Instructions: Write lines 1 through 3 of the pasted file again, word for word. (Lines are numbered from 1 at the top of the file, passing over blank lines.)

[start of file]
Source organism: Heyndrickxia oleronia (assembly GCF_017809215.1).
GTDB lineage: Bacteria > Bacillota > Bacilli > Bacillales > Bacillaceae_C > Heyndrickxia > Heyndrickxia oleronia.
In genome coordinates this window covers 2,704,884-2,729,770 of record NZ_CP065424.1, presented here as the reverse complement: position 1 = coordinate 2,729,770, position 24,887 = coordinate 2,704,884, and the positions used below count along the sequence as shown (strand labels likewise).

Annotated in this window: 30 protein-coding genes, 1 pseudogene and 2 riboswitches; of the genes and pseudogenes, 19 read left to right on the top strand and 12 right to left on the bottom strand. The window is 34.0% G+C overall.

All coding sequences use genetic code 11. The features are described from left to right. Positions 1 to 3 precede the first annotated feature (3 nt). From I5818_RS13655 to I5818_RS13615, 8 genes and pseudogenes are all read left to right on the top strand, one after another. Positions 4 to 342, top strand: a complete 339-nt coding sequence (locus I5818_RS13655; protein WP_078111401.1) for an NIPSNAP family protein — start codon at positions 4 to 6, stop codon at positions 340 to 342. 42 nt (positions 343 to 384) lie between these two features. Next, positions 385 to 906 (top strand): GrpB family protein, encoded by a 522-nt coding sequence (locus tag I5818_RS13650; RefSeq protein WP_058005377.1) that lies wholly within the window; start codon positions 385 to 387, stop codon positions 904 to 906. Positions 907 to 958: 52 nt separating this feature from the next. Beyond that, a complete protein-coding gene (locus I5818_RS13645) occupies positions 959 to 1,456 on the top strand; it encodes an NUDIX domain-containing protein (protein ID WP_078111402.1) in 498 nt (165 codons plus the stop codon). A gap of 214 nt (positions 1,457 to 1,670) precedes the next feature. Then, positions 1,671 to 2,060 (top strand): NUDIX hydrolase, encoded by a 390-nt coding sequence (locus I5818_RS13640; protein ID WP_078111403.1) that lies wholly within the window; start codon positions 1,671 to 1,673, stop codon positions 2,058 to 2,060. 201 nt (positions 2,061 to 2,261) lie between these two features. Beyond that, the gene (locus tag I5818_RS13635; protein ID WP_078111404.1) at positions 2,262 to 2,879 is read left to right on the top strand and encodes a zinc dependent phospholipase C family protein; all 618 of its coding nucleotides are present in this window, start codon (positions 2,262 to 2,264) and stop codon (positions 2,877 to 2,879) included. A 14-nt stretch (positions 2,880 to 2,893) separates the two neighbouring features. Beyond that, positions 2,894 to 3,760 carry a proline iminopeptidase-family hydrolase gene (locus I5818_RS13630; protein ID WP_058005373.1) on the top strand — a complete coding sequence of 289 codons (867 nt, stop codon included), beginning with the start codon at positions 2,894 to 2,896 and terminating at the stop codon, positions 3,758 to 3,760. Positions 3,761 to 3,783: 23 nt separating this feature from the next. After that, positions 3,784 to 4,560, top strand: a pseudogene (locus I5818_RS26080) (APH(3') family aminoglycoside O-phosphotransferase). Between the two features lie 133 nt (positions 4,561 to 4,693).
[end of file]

Source organism: Heyndrickxia oleronia (assembly GCF_017809215.1).
GTDB lineage: Bacteria > Bacillota > Bacilli > Bacillales > Bacillaceae_C > Heyndrickxia > Heyndrickxia oleronia.
In genome coordinates this window covers 2,704,884-2,729,770 of record NZ_CP065424.1, presented here as the reverse complement: position 1 = coordinate 2,729,770, position 24,887 = coordinate 2,704,884, and the positions used below count along the sequence as shown (strand labels likewise).